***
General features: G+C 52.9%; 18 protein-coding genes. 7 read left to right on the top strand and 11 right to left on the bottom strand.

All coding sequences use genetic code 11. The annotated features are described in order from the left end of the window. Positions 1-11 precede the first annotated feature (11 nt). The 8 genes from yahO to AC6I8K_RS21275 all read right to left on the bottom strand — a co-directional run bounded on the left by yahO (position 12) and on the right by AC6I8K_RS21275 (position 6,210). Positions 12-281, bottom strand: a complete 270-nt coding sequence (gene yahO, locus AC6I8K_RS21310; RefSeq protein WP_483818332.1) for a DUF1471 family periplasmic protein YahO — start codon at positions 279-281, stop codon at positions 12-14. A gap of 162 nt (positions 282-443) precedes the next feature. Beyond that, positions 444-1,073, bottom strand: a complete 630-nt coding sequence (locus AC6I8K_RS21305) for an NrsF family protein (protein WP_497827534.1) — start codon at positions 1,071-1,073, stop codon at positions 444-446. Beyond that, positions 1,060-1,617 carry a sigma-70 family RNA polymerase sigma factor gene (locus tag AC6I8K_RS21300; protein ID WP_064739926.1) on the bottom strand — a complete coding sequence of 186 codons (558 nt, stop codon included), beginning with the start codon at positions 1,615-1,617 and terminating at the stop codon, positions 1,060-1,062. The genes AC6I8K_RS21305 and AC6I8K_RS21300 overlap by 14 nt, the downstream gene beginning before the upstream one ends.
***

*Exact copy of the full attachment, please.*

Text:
General features: G+C 52.9%; 18 protein-coding genes. 7 read left to right on the top strand and 11 right to left on the bottom strand.

All coding sequences use genetic code 11. The annotated features are described in order from the left end of the window. Positions 1-11 precede the first annotated feature (11 nt). The 8 genes from yahO to AC6I8K_RS21275 all read right to left on the bottom strand — a co-directional run bounded on the left by yahO (position 12) and on the right by AC6I8K_RS21275 (position 6,210). Positions 12-281, bottom strand: a complete 270-nt coding sequence (gene yahO, locus AC6I8K_RS21310; RefSeq protein WP_483818332.1) for a DUF1471 family periplasmic protein YahO — start codon at positions 279-281, stop codon at positions 12-14. A gap of 162 nt (positions 282-443) precedes the next feature. Beyond that, positions 444-1,073, bottom strand: a complete 630-nt coding sequence (locus AC6I8K_RS21305) for an NrsF family protein (protein WP_497827534.1) — start codon at positions 1,071-1,073, stop codon at positions 444-446. Beyond that, positions 1,060-1,617 carry a sigma-70 family RNA polymerase sigma factor gene (locus tag AC6I8K_RS21300; protein ID WP_064739926.1) on the bottom strand — a complete coding sequence of 186 codons (558 nt, stop codon included), beginning with the start codon at positions 1,615-1,617 and terminating at the stop codon, positions 1,060-1,062. The genes AC6I8K_RS21305 and AC6I8K_RS21300 overlap by 14 nt, the downstream gene beginning before the upstream one ends.